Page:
.increment.p is the change in the nominal value of the parameter vector
SLM is the left minimal inverse of the sensitivity matrix S
e is the error vector for each surfel point 21 whose magnitude is the distance between the simulated and the measured coordinates (see Eqn. 3)
n is the unit normal vector of the surfel 20
(e·n) is the scalar product between the error vector and the unit normal vector, and
p is the parameter vector of the surface primitive that best fits the N measured points.
Note that the pseudo-left inverse SLM shown above calculates the least squares fit of parameter vector p to the error data values e; it specifies the parameters of the best possible surface primitive that matches the measured data, such a surface primitive may be, for example, a plane, cylinder, cone, helix, torus and sphere. Bessel's formula expresses that the resolution of the shape primitive defined by vector p improves as root N. As more and more points are used to define the surface, its shape and location is more accurately known.
Integrating these formulas into practical application produces the following generalized method to improve the resolution of inspection while simultaneously reducing inspection time. First, determine which surfaces are involved in each dimension of interest. Identify each surface as a shape primitive and divide it into N surfers 20 having corresponding surface points 21. Then measure N data points to locate these surfaces to a resolution that improves as root N. Finally, determine the dimensions from the high-resolution surface locations data. Since only the N data points 21 on a surface 8 are needed to determine the object's dimensions, data-taking and analysis time are short and inspection is fast.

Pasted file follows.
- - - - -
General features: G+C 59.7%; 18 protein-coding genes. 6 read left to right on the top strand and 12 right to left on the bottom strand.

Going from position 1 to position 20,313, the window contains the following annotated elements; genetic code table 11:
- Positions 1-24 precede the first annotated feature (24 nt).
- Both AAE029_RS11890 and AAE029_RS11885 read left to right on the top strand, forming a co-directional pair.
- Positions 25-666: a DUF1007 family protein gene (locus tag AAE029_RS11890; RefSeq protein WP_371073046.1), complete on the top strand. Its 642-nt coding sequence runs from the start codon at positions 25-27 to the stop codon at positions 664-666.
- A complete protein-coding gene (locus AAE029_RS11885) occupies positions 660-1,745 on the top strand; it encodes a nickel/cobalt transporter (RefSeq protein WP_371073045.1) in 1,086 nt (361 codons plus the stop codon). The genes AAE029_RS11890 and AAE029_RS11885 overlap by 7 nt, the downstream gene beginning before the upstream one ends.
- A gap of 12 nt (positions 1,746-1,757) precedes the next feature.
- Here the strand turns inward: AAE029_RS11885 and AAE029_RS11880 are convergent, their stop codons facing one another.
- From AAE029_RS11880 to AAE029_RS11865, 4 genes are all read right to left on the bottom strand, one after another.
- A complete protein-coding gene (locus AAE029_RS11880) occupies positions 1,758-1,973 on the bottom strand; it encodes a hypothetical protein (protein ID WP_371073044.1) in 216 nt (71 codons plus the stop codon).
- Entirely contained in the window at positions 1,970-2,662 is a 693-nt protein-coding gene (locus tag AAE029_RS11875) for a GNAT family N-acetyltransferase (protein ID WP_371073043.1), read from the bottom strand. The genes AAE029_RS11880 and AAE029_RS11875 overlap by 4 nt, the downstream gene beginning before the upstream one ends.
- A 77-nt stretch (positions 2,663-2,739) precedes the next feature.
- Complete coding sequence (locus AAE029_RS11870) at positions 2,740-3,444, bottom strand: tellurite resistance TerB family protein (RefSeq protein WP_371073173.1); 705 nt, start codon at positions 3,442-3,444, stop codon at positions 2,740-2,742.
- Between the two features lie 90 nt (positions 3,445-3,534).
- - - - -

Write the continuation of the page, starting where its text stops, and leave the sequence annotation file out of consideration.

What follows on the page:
For example, in FIG. 1 the height H of object 4 is the difference in z values between the top surface 8 of object 4 and the top surface 9 of plate 6. Taking 100 data points on each surface 8 and 9 determines the location of these surfaces very accurately. Subtracting the z values of each surface finds the height H of object 4 ten times more accurately than the single measurement resolution. At 250 microseconds for each centroid calculation, the 100 data points from each surface can be found in only 25 msec giving an inspection rate of 40 dimensions per second. In comparison, a "touch-probe" type CMM would touch each of the two surfaces 8 and 9 three times to determine the plane of each surface based on the coordinates of the three points. Each point typically takes a second to get an accurate reading. A dimension such as height H on object 4 takes six seconds per dimension or ten dimensions per minute, or one hundred times slower than the present invention. Moreover, using only three points to define a plane can lead to imprecision if the points touched are not representative of the object's surface; e.g. surface roughness or other irregularities, such as burrs, at the point touched. In the present invention, measurements are spread over the entire surface being measured and thus surface imperfections are averaged together giving less weight to any data irregularities.
3. Edge Measurements
Some objects 4 such as stampings are too thin for the surfaces that intersect to form its edges to be accurately sensed using conventional MV systems. As previously noted, SLMV sensors are usually used to determine the locations of surfaces in three dimensions. However, SLMV sensors can also be used to measure edges through the use of edge detection and gradient algorithms.